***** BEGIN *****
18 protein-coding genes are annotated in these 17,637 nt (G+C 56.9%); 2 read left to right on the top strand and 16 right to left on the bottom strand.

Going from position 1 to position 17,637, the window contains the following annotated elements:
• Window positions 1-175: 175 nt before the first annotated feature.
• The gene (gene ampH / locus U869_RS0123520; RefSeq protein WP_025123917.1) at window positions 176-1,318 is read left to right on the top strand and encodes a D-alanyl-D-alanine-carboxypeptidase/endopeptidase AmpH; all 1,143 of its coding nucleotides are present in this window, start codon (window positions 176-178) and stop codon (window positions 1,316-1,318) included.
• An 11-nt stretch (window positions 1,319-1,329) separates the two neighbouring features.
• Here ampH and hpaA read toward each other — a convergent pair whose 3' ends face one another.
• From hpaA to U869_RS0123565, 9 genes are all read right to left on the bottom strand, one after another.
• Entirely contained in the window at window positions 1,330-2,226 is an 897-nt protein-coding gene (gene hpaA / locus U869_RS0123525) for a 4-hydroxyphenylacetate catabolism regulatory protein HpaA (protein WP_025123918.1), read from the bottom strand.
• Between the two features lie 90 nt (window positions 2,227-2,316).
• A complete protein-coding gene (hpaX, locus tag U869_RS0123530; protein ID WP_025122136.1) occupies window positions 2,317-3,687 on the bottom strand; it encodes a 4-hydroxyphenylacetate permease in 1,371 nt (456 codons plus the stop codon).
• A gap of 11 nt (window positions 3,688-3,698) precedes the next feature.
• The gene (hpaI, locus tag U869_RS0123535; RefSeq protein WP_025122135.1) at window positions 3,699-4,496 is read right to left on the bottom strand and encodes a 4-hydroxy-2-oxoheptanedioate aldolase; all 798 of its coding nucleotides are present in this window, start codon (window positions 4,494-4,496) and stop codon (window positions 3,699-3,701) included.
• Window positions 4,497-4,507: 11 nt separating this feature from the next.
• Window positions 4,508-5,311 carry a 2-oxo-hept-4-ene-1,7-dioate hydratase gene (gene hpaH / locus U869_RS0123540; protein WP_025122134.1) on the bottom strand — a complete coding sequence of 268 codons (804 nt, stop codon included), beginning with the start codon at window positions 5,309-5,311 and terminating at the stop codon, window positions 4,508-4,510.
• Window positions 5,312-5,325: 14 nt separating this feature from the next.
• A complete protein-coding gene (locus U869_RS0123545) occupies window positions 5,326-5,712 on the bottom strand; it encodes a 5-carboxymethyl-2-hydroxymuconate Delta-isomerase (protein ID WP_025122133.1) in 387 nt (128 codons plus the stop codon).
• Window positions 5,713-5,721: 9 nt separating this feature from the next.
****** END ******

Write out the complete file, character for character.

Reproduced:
18 protein-coding genes are annotated in these 17,637 nt (G+C 56.9%); 2 read left to right on the top strand and 16 right to left on the bottom strand.

Going from position 1 to position 17,637, the window contains the following annotated elements:
• Window positions 1-175: 175 nt before the first annotated feature.
• The gene (gene ampH / locus U869_RS0123520; RefSeq protein WP_025123917.1) at window positions 176-1,318 is read left to right on the top strand and encodes a D-alanyl-D-alanine-carboxypeptidase/endopeptidase AmpH; all 1,143 of its coding nucleotides are present in this window, start codon (window positions 176-178) and stop codon (window positions 1,316-1,318) included.
• An 11-nt stretch (window positions 1,319-1,329) separates the two neighbouring features.
• Here ampH and hpaA read toward each other — a convergent pair whose 3' ends face one another.
• From hpaA to U869_RS0123565, 9 genes are all read right to left on the bottom strand, one after another.
• Entirely contained in the window at window positions 1,330-2,226 is an 897-nt protein-coding gene (gene hpaA / locus U869_RS0123525) for a 4-hydroxyphenylacetate catabolism regulatory protein HpaA (protein WP_025123918.1), read from the bottom strand.
• Between the two features lie 90 nt (window positions 2,227-2,316).
• A complete protein-coding gene (hpaX, locus tag U869_RS0123530; protein ID WP_025122136.1) occupies window positions 2,317-3,687 on the bottom strand; it encodes a 4-hydroxyphenylacetate permease in 1,371 nt (456 codons plus the stop codon).
• A gap of 11 nt (window positions 3,688-3,698) precedes the next feature.
• The gene (hpaI, locus tag U869_RS0123535; RefSeq protein WP_025122135.1) at window positions 3,699-4,496 is read right to left on the bottom strand and encodes a 4-hydroxy-2-oxoheptanedioate aldolase; all 798 of its coding nucleotides are present in this window, start codon (window positions 4,494-4,496) and stop codon (window positions 3,699-3,701) included.
• Window positions 4,497-4,507: 11 nt separating this feature from the next.
• Window positions 4,508-5,311 carry a 2-oxo-hept-4-ene-1,7-dioate hydratase gene (gene hpaH / locus U869_RS0123540; protein WP_025122134.1) on the bottom strand — a complete coding sequence of 268 codons (804 nt, stop codon included), beginning with the start codon at window positions 5,309-5,311 and terminating at the stop codon, window positions 4,508-4,510.
• Window positions 5,312-5,325: 14 nt separating this feature from the next.
• A complete protein-coding gene (locus U869_RS0123545) occupies window positions 5,326-5,712 on the bottom strand; it encodes a 5-carboxymethyl-2-hydroxymuconate Delta-isomerase (protein ID WP_025122133.1) in 387 nt (128 codons plus the stop codon).
• Window positions 5,713-5,721: 9 nt separating this feature from the next.